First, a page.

Top Secret Letter Union Organizing

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TOP SECRET
Classified
INFORMATION

It is extremely important that Supervisors and other
management personal know what you can and cannot say on the issues. The following list is provided as a guideline for use by you and Your Supervisors during any initiated Union Campaign.

Warning Do NOT Let Your
Employees get a hold of
This Top Secret
Classified Information

Dos & Don'ts
It is extremely important that supervisors and other management personnel know what you can and cannot say on the issues. The following list is provided as a guideline for use by you and your supervisors during any employee initiated decertification effort

YOU CAN:
Tell your employees that the Company prefers to be nonunion and that you would like them to vote "NO" [a "NO" vote is a vote against the union in an NLRB election]. •Tell your workers that they are free to support the union or not, as they see fit, but you hope they will vote against it.

Emphasize that you are not asking employees about their union views or & activities, but that you need and want their support

Answer employees' questions about Company policies and discuss the campaign issues, providing you don't threaten reprisals, promise benefits or interrogate them about their union views.

Inform them that if they become members of the union, they will have to pay monthly dues to the union, as well as possible fees, fines and assessments.

Assure them that union or no union, management is going to continue to try to make the Company a good place to work.

Tell employees that there is no reason to think that past progress in wages and working conditions will stop if there is no union. To keep competitive, the company must continue

Refer to the union's financial reports (which we can provide to you) and tell employees that if they become union members, much of their clues will be going to pay the salaries and expense accounts of the union officials.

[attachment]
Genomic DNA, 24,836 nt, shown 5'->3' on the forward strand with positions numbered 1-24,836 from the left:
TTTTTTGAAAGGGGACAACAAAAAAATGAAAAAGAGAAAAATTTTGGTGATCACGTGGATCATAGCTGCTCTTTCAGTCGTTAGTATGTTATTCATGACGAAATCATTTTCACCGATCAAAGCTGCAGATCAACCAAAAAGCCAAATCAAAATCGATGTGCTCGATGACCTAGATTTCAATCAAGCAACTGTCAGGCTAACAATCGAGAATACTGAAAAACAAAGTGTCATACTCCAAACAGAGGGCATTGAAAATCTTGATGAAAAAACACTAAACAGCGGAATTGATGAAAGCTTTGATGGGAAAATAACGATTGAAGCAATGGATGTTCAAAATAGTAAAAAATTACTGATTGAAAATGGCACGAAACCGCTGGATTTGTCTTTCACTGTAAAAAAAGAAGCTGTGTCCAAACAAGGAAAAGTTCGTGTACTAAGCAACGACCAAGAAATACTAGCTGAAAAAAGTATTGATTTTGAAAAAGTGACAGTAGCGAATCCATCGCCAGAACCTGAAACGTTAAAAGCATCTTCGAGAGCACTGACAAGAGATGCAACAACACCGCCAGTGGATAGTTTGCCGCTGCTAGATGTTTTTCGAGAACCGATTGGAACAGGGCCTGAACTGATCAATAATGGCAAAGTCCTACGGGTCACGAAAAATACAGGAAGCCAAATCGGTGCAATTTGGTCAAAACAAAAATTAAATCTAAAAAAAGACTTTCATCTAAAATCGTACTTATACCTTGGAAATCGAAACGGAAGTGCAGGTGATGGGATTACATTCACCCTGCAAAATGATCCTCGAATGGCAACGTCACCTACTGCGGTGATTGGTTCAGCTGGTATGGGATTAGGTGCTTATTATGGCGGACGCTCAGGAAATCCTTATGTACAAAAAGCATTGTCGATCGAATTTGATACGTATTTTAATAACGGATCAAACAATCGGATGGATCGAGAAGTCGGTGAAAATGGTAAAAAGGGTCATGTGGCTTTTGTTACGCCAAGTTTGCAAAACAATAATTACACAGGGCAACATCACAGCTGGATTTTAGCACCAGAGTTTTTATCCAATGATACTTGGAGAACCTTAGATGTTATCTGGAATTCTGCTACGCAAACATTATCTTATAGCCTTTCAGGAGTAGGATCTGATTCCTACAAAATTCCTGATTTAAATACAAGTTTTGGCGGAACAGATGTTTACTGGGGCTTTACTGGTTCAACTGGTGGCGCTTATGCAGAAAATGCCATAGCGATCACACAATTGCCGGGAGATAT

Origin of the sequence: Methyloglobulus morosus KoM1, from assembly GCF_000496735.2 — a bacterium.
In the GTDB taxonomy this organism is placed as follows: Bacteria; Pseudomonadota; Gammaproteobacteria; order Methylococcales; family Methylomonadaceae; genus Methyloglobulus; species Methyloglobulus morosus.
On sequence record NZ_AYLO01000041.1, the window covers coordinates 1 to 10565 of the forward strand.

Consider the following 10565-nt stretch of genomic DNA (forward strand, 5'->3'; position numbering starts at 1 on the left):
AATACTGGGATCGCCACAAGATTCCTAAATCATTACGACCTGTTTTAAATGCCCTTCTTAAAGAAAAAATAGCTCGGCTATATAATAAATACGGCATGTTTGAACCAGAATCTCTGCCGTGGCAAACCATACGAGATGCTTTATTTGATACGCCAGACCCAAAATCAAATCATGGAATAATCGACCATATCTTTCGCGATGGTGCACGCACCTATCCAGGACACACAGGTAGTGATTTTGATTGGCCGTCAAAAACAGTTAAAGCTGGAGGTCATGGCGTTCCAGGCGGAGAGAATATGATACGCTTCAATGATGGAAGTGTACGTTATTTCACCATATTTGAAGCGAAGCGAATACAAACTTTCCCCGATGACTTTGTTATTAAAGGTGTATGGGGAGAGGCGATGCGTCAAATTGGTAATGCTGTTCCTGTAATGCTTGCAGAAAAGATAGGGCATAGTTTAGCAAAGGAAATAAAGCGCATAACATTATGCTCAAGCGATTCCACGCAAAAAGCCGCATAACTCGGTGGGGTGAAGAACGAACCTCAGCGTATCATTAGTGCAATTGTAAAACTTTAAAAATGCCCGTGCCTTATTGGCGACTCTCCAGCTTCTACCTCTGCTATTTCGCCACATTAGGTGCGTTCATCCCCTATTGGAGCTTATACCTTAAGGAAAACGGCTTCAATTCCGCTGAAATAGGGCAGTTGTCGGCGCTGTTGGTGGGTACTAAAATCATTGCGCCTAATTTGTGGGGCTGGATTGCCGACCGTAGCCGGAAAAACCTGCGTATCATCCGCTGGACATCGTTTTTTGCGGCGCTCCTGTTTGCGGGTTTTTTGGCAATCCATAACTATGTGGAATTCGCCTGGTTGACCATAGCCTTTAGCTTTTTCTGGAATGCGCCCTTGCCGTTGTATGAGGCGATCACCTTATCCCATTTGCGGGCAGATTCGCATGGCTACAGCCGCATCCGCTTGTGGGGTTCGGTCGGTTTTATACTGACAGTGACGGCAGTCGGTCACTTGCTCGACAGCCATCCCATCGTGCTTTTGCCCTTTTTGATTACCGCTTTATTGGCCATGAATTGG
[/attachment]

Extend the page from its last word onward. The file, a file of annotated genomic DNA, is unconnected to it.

Explain to employees that they will be required as union members to follow the orders of union officials; they will effectively have another "boss."

Advise the employees that if they become union members, they mil have to obey all the union rules found in the union constitution and bylaws.

State that the Company prefers to continue to deal directly with its employees, without intervention by an outside union that has no real interest in the success of the business.

Tell the employees that if they select a paid agent to represent them (the union), The Company will probably have to hire lawyers or other experts to represent the Company. This will be an expense to both of you, and you would rather iron out problems directly with the employees while both of you keep your money.

Answer questions from anti-union employees about what they can do to oppose the union by telling them of their legal right to actively campaign against the union, provided they observe the same rules imposed on the other employees. However, the Company is legally prohibited by law from giving financial assistance to anti-union employees.

Explain to employees that good faith negotiations can lead to higher wages and benefits, the same wages and benefits, or lower wages and benefits than they now receive.

Tell the employees that you would bargain with the union in good faith and do everything humanly possible to avoid strikes; but if the union called an economic strike, the Company would have the legal right to hire permanent replacements for such strikers.

Point out the indirect costs of unionization that you want to avoid: executive time spent in bargaining sessions; working time of employees spent on union business; cost of hiring lawyers and other labor relations experts. Money spent for such costs obviously could go to the employees in higher wages.

Inform the employees that strikers are not eligible for unemployment insurance compensation benefits. Remind them that they do not...
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